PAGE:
Sage advisers say COVID restrictions this summer could be the same as last summer

TOPSHOT - Customers eat sunday lunches at tables outside restaurants in Soho, in London on September 20, 2020 as the British government consider fresh nationwide restrictions after an rise in cases of the novel coronavirus. - The government this week tightened restrictions on socialising because of a surge in coronavirus cases, and imposed local lockdowns across swathes of the country. (Photo by DANIEL LEAL-OLIVAS / AFP) (Photo by DANIEL LEAL-OLIVAS/AFP via Getty Images)
This summer’s coronavirus restrictions could be the same as last summer’s 'low level' rules, Sage advisers have said. (Daniel Leal-Olivas/AFP via Getty Images)

This summer’s coronavirus restrictions could be the same as last summer’s “low level” rules, Scientific Advisory Group for Emergencies (Sage) advisers have said.

In a paper to Sage on 13 January, which was made public on Friday, University of Warwick scientists warned against a “full relaxation” of the lockdown before September.

The government aims to have offered a vaccine to every single adult in the UK by September, but the scientists warned this alone won’t be enough to prevent “significant further severe disease”.

However, they said it should still be possible to reduce restrictions to the “lowest level” seen last summer.

Watch: Matt Hancock says all over-50s should be offered COVID vaccine by May

That “lowest level” was from 4 July when, for example, pubs and restaurants reopened and limited household mixing, including overnight stays in other people’s homes, was allowed.

From 14 September onwards, though, Boris Johnson gradually increased restrictions – starting with the “rule of six” and moving to the tier system of local lockdowns – as COVID-19 infections started to increase again.

Many have argued Johnson acted too slowly and the government ultimately lost control of the virus, culminating in the third national lockdown which England remains in to this day.

The difference this summer will be the rollout of a vaccine – but the Warwick scientists warned what may happen if there is a full lifting of restrictions before September.

“With the new aggressive COVID strain,” they said in the paper, “likely transmission efficacies prove insufficient to prevent further infection outbreaks across the population.

“This means that the proportion of individuals that do not accept the vaccine together with the proportion for whom it is ineffective in protecting, may still account for significant further severe disease even after the program is completed.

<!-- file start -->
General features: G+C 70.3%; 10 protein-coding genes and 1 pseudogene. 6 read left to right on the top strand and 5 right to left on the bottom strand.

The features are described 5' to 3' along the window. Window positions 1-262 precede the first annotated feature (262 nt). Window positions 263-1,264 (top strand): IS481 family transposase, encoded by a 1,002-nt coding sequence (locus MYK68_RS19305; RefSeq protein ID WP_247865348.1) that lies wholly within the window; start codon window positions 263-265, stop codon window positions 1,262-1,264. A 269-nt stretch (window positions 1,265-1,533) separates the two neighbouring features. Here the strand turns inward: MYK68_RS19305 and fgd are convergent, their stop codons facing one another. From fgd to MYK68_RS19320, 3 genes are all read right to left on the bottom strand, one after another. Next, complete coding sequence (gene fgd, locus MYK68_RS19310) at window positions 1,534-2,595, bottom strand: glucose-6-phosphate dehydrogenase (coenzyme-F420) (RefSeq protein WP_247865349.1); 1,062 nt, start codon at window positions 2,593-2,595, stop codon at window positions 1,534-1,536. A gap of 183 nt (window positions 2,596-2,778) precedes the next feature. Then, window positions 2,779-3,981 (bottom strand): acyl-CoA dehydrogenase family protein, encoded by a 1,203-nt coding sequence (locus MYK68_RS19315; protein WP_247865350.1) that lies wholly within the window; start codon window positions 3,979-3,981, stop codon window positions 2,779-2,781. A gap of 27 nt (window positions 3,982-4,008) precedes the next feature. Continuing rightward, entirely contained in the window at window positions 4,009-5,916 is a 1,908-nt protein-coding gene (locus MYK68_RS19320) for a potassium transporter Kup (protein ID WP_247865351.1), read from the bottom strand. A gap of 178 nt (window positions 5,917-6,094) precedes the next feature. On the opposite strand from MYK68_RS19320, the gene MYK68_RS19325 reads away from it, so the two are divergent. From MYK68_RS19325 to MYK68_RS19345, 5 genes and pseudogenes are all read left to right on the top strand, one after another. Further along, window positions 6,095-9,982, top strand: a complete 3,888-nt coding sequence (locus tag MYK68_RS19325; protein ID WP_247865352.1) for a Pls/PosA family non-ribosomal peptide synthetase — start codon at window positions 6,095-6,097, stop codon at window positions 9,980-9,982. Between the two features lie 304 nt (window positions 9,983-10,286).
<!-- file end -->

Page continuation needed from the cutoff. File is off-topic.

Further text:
“We see that even with the highest possible uptake and fastest vaccination program, full relaxation by the time schools return in September would still result in significant further disease.

“Relaxation to much reduced measures allowing schools to operate by then seems realistic however.”

The scientists modelled a scenario where if restrictions are reduced to the “lowest level we have seen so far in the outbreak, as seen in late summer last year”, it will still be possible to emerge in September with “very minimal further disease burden”.

Britain's Prime Minister Boris Johnson attends a virtual press conference inside 10 Downing Street in central London on February 3, 2021, to give an update on the coronavirus covid-19 pandemic. - Britain on Wednesday seized on a new study that said the Oxford/AstraZeneca Covid vaccine significantly reduces virus transmission and is highly protective after a single dose, after stinging criticism about its effectiveness from EU leaders. (Photo by Stefan Rousseau / POOL / AFP) (Photo by STEFAN ROUSSEAU/POOL/AFP via Getty Images)
Boris Johnson has repeatedly said 8 March is the earliest date England’s lockdown restrictions may start to be eased. (Stefan Rousseau/pool/AFP via Getty Images)

Boris Johnson has repeatedly said 8 March is the earliest date England’s lockdown restrictions may start to be eased – including the top priority of reopening schools – but he hasn’t said when it could be fully lifted.

Earlier this week, health secretary Matt Hancock outlined four factors which will decide when the lockdown ends: deaths, hospitalisations, new variants of the virus and the vaccine rollout.

England’s chief medical officer Prof Chris Whitty, meanwhile, is known for regularly urging extreme caution, and has previously stated restrictions should be lifted gradually, and that curbs won’t just “suddenly stop”.

Read more:

How infections could fall in the next two weeks, according to experts

How strict are the UK's border controls compared to everyone else?

According to reports on Friday, outdoor socialising and sport could return “within weeks” of schools reopening.

A “roadmap” detailing the stages of easing lockdown is set to be published on 22 February.

Watch: What you can and can't do during England's third national lockdown